I take methotrexate injections. My regular pharmacy is a large chain drug store and do not carry this drug. They said that it was no longer being manufactured. A small locally owned pharmacy had the drug and has been able to get more for me when needed. My insurance, however, will not pay for the drug because I am injected it on my own. If I went to a doctor’s office and they gave me the injection, the insurance would pay. This has caused me to wonder who is responsible and why this situation has developed. One can only decide that the insurance and pharmaceutical companies are primarily responsible, but politicians have allowed these companies to have total control.

Medication and syring

According to The American Society of Health-System Pharmacies these shortages were caused when manufacturers ceased production of the drug. APP Pharmaceuticals application to manufacture methotrexate has sat dormant since 2010. The New York Times reported there is a backlog of applications for new generic drugs at the F.D.A. because the government does not have the money to hire enough reviewers to analyze the applications or inspectors to visit the facilities. The generic drug industry proposed providing the agency with $299 million in annual fees to finance the review process as they grew tired of waiting for Congress to fully finance the F.D.A.’s generic drug office. Looking at the Food and Drug Administration’s website it would appear that current drug shortages are primarily generic drugs. The reasons listed are consistently either high demand or manufacturing delays. Could the true reason be greed? There is obviously more money in the brand name drugs than generic.

I have health insurance coverage with a major national insurer. This insurance will not cover my methotrexate unless I go to the doctor’s office and they give the injection. If I give myself the shot it works out to about two dollars a shot. If I went to the doctor’s office, it would cost much more. According to the online Health Affairs Journal physicians purchase products from wholesalers or directly from manufacturers, administer them to patients, and then charge insurers at prices much higher than those they paid. This practice undermines any insurer effort to extract volume price discounts from manufacturers. When accompanied by large price mark-ups, this gives financial incentives to physicians to prefer high-price, office-administered drugs over products that can be obtained through independent pharmacies. So I wonder who benefits from non-coverage of self-administered drugs.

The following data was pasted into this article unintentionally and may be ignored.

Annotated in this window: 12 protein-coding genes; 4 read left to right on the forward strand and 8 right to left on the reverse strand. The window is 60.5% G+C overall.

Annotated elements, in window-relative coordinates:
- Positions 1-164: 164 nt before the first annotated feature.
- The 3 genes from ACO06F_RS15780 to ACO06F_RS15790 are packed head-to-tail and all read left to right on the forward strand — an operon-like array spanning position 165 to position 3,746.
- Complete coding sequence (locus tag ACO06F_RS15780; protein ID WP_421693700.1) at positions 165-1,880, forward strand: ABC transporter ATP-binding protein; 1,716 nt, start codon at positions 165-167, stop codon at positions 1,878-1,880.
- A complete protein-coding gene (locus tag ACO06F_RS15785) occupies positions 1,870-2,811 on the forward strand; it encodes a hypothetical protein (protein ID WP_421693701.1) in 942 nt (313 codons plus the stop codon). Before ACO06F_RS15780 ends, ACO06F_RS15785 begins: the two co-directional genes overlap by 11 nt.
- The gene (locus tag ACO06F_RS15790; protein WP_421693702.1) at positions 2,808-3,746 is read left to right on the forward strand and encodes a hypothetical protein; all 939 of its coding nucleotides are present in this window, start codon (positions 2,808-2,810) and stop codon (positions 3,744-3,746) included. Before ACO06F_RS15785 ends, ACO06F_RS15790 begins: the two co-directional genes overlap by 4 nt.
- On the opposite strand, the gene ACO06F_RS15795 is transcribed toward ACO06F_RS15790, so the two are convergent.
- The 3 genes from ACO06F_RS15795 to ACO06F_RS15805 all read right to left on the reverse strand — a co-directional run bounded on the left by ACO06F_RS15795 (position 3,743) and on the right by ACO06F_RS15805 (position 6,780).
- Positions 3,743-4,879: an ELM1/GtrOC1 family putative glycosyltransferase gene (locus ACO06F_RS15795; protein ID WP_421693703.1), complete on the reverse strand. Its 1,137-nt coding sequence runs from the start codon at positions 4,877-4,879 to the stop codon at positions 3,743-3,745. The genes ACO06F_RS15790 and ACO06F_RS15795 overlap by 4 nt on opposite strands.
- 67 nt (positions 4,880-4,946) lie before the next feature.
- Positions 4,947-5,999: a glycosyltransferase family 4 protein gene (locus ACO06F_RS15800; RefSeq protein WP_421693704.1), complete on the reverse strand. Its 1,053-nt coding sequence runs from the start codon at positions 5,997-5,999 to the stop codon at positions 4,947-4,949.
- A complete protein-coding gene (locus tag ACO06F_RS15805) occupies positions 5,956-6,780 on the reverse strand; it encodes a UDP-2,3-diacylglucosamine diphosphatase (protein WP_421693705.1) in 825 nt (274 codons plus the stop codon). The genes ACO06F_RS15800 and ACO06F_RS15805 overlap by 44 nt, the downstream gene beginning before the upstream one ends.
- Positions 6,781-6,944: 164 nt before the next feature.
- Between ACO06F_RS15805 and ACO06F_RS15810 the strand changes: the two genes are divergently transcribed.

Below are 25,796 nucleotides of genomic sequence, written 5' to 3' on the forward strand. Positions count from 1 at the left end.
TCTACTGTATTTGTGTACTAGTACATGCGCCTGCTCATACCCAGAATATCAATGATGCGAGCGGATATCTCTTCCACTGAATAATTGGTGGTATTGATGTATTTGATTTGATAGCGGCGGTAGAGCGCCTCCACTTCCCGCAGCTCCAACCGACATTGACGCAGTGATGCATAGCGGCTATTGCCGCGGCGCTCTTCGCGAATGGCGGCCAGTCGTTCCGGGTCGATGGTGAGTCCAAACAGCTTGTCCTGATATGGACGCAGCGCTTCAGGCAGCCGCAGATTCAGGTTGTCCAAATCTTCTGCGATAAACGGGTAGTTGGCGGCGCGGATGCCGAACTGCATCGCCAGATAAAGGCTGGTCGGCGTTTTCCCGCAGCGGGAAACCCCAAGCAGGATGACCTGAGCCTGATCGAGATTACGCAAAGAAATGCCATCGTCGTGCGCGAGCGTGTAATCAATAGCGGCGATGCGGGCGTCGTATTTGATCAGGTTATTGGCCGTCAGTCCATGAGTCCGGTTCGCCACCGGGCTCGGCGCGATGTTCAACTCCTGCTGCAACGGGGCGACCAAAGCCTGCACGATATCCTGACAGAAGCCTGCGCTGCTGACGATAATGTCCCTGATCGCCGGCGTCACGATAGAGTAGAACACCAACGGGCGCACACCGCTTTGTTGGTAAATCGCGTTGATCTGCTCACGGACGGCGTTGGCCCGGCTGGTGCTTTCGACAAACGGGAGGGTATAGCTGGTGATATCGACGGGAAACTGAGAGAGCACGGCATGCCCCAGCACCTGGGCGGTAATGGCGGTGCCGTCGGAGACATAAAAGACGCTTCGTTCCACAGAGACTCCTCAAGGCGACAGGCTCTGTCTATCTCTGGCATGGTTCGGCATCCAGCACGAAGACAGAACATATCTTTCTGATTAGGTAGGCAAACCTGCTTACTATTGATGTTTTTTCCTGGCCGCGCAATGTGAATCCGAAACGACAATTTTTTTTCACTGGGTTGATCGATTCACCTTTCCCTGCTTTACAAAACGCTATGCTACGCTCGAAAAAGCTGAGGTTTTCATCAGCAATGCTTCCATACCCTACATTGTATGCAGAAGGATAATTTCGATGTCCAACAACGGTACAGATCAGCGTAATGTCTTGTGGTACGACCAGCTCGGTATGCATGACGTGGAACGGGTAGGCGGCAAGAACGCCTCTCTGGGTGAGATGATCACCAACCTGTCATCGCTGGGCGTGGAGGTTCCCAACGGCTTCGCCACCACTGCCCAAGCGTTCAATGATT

So who is in charge of our health care and the drugs we need to stay healthy or even to live? Amy Klobuchar, US Senator has said that “over the past five years the number of life-saving drugs in shortage has increased dramatically – from 55 to 231 reported drug shortages in 2011. A female doctor This is a crisis that has grown to such proportions that current drug shortages have impacted individuals all across the country, forcing some patients to delay their lifesaving treatments or use unproven, less effective alternatives. In some cases, drug shortages have even resulted in patient deaths. This is a national public health crisis that must be addressed.” However, any government intervention in health care is met when fierce opposition. Why? We have had price controls and subsidies for milk, corn and soy beans. According to The Daily Caller, under current law, milk processors must pay a federally mandated minimum price for unprocessed milk. Where is the outrage over this government intrusion?

Our health is too important for government not to intervene. Of all the crisis we are facing as a country, insurance and pharmaceutical reform must be a top priority. If the health of our citizens fail, who will fight our wars? Who will lead our nation? Who will be able to work at a full-time job? Is the fox watching the hen house? Our representatives and senators seem to be listening to the insurance and pharmaceutical industry lobbyist more than they hear the private citizens. We are losing our voice as citizens. Voters have less influence than they do. It seems we need to speak louder.

Family and Friends

What a beautiful, beautiful Fourth of July we had! For two days we had both our sons at home. For us empty nesters it is such a joy to have our family together again, and yes, some relief when they leave. Our son and his wife came home from Mobile. Our oldest son was off work for two days and stayed home with everyone. It was very nice.

On Friday we had a cookout with a very mixed crew. Our son invited his friends and their children. We had our neighbors and their children and grandchildren. All together there were at least 30 people. While it is a lot of work to get that many people together and fed it was well worth it. I smiled and laughed till my face hurt.

Since the fourth is my mother’s birthday, we had another cookout at her house Saturday. My father died in 1996 so my family is just my mother and my brother. But my brother has two daughters and four grandchildren. My oldest son and my brother’s youngest daughter both had to work on the 4th.  They were both missed.

I hope everyone celebrated with family and friends. Only in America do we have the freedom to celebrate occasions in whatever manner suits us. Although there are government celebrations, we can choose to celebrate with whomever, wherever, in whatever manner we want. As we enjoy this holiday, let us all remember why we celebrate.